New Mexico Basketball: Previewing Texas' Newest Team

New Mexico Basketball: Previewing Texas' Newest Team

Mountain West Basketball

New Mexico Basketball: Previewing Texas' Newest Team

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A relocated New Mexico hopes for a better season


An issue-laden season became the downfall for New Mexico in 2019-2020


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A Texas-based New Mexico Lobos hopes for consistency in 2020-21

Will 2020-2021 be very different for New Mexico basketball?

It’s hard to say. A number of new faces – both coach and player – and a out-of-state relocation prompted by some of the most stringent measures against COVID-19 in the country have done little to clear the cloud of uncertainty surrounding the University of New Mexico’s basketball program, which now resides in Levelland, Texas (South Plains College).

The wheels fell off for New Mexico in 2019-2020 – and that was before COVID-19 stepped into pandemic proportions.

For a team with high hopes and expectations in 2019-2020, a flurry of seemingly non-stop off-the-court issues plagued the team, which went from a 15-3 start and receiving votes in college basketball’s polls to winning just four of its last 15 games.

It was a season where uncertainty was the norm and consistency was uncommon. Bright spots Carlton Bragg and JJ Caldwell were suspended and later booted from the team and there was even an athlete-hosted party that turned sour. Later in the year, assistant coach and adept recruiter Brandon Mason resigned from the team after being charged with a DWI.

But this is 2020. It’s a time where uncertainty has risen to new levels, and anything can happen. Besides, there is always news to bring a little hope when a new season approaches.

Perhaps among the biggest news – aside from the team’s relocation to South Plains College for the time being – is the hiring of two former head coaches as assistant head coaches. Former head coach Dave Pilipovich (Air Force) is now among the coaching ranks at UNM as special assistant to the head coach, and Scott Padgett (Samford University) is now an assistant coach.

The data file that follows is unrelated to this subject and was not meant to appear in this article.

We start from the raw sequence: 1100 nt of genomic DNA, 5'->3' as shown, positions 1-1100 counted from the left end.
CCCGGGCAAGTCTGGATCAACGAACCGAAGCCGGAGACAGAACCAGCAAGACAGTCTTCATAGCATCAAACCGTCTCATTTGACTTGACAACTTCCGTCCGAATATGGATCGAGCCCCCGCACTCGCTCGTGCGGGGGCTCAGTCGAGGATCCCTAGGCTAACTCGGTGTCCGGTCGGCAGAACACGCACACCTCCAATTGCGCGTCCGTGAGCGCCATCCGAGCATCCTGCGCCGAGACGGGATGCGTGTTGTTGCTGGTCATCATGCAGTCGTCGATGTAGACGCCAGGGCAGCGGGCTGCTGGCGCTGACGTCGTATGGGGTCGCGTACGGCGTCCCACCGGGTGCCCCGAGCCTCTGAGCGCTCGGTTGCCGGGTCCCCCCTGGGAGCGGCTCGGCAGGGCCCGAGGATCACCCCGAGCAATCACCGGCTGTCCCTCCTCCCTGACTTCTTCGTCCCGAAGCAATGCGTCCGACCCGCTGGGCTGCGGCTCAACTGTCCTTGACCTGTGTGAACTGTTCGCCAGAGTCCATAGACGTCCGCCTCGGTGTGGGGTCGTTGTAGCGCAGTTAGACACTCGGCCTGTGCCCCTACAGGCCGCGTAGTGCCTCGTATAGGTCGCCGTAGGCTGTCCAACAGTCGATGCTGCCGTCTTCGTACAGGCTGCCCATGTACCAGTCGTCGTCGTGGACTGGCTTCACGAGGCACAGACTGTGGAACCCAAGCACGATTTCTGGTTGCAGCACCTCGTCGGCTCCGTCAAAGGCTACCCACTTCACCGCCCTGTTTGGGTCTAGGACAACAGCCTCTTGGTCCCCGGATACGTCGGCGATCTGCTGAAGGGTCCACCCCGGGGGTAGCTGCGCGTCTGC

The new head coaches not only bring additional head coaching experience, but Pilpovich brings an additional Mountain West Conference-specific perspective to the coaching table and the Lobos may benefit from Padgett’s experience in coaching up post players.

It will be interesting to see whether the team, which has a total of ten new faces (two of which are walk-ons) – will benefit from the new coaching changes.

Some of the most notable additions to the roster are Jeremiah Francis III (PG, North Carolina), Rod Brown (SF, Wichita State) and freshman small forward Javonte Johnson. All bring a much needed influx of talent to a roster that was depleted of the likes of Carlton Bragg (12.6 points, 10.3 rebounds per game) JJ Caldwell (5.7 assists per game), JaQuan Lyle (14.9 points, 4.6 assists per game) and Zane Martin (10.1 points, 3.1 assists per game), Vance Jackson (11.1 points, 5.3 rebounds per game) and Corey Manigault (12.5 points, 4.5 rebounds per game). Offensively, the outgoing talent accounted for nearly 75% of New Mexico’s offensive output in 2019-2020.

For 2020-2021, replacing the offense will be key, but still not nearly as critical as finding a defensive identity – something that has been a point of inconsistency in the previous two seasons.  Ranking among the bottom third by defensive metrics won’t do in Lobo land for too long. If New Mexico is going to rank higher than their predicted seventh place finish, it’s probably simply going to be a matter of how well this team can play defense.

Otherwise, New Mexico may suffer a defeat to San Jose State for a third year in a row. Ouch.

For now, the wait is on to see the new New Mexico, which – for now – remains without a non-conference foe and will have its first outing against Boise State on December 3.

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